Consideration of s.236A of the CJA 2003, the new "Special custodial sentence for certain offenders of particular concern".
s.236A came into force on 13th April 2015. It applies to sentences imposed on or after that date, irrespective of whether the offence was committed before or after that date.
It applies to someone convicted of an offence listed in schedule 18A to the Act (certain terrorism and sexual offences, inchoate offences and abolished offences), who was: aged 18 or over when the offence was committed; and is not sentenced to life imprisonment or an extended sentence under section 226A.
Where, for a schedule 18A offence, the court has not sentenced the offender to life imprisonment or an extended sentence under section 226A, it must pass a sentence under 236A.
Under s.236A (2), the term of the sentence must be equal to the aggregate of:
the appropriate custodial term; and a further period of 1 year for which the offender is to be subject to a license.
Passing an ordinary determinate sentence for a qualifying offence is no longer an option.
A defendant subject to s.236A will be considered for release by the Probation Board at the halfway point of his sentence, not two-thirds as under the new extended sentence s.226A. However, prisoners under s.236A are not automatically released at the halfway point, but in accordance with s.224A (4) (b) are released only when the parole board is satisfied that it is not necessary for the protection of the public that the offender be detained in custody.
However, this is not a new indeterminate sentence, as the prisoner must be released at the end of the appropriate custodial term. The defendant will then serve the additional year on license, over and above the normal license period.
The Court stated that where consecutive s.236A sentences are passed then consecutive additional license terms must also be passed (para 24).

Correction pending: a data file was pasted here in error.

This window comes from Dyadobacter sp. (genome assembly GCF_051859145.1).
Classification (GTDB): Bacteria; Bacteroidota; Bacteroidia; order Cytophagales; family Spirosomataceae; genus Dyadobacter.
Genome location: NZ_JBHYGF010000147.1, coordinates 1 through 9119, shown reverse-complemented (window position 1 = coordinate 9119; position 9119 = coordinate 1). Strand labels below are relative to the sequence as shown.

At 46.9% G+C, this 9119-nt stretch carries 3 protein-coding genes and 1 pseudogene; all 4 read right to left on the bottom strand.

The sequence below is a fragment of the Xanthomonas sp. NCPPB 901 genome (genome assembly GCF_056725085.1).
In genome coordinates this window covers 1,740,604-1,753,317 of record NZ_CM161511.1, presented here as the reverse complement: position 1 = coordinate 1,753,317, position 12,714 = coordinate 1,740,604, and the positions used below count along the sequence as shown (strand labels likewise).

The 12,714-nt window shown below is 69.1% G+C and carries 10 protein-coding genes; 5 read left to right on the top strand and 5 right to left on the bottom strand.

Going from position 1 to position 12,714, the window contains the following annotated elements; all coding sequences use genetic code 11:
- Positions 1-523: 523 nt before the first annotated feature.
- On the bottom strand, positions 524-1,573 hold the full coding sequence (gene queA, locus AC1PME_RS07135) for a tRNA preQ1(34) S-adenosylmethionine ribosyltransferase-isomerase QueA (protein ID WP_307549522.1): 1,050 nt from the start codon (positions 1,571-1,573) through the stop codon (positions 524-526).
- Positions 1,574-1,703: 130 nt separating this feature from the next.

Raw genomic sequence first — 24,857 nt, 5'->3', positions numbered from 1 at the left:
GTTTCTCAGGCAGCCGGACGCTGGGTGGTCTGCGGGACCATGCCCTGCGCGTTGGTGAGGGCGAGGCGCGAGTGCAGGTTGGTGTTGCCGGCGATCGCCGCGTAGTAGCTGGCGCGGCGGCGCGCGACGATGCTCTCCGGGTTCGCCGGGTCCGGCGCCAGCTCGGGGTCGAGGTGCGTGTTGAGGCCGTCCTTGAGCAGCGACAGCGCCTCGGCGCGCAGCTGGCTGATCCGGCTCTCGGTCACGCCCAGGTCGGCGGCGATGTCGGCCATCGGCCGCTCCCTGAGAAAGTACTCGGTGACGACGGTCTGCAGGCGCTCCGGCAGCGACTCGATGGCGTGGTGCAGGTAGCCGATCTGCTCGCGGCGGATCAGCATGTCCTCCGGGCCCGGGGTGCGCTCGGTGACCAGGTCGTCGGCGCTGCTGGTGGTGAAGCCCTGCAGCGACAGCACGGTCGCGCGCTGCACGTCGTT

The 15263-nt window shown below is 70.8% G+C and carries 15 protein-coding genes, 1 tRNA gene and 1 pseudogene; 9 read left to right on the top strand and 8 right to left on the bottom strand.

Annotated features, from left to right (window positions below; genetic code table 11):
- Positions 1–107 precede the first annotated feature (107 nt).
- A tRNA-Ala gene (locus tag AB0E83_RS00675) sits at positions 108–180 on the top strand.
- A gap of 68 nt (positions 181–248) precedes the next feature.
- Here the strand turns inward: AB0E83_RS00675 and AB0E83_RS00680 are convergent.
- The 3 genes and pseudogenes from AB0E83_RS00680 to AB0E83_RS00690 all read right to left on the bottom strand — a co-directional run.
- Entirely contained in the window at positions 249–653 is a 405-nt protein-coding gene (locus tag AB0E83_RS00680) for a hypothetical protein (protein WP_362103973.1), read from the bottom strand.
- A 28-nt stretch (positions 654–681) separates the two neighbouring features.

The Court also provided a checklist:
a) Is the offence listed in schedule 18A?
b) If the offence is a repealed historic sexual offence, did it involve rape or penetration of a child under 13?
c) Was the offender aged 18 or over when the offence was committed?
d) Section 236A cannot apply if the court imposes life or an extended sentence for the offence or an associated offence.
e) A sentence is to be expressed as a single term comprising the custodial element and a further one-year period of license.
f) Each offence qualifying for section 236A must be sentenced in the terms set out at e) above.
g) Are the section 236A sentences to run concurrently or consecutively to one another? If concurrently, the overall custodial term for those offences plus 1 year further period of license should be stated at the end of sentencing.
h) If consecutively, the total custodial term for those offences as well as the total further period of license should be stated at the end of sentencing.
In the case of Fruen, the sentencing judge fell into error in imposing determinate sentences totalling 6 years, when a s.236A sentence should have been imposed.
13 July 2016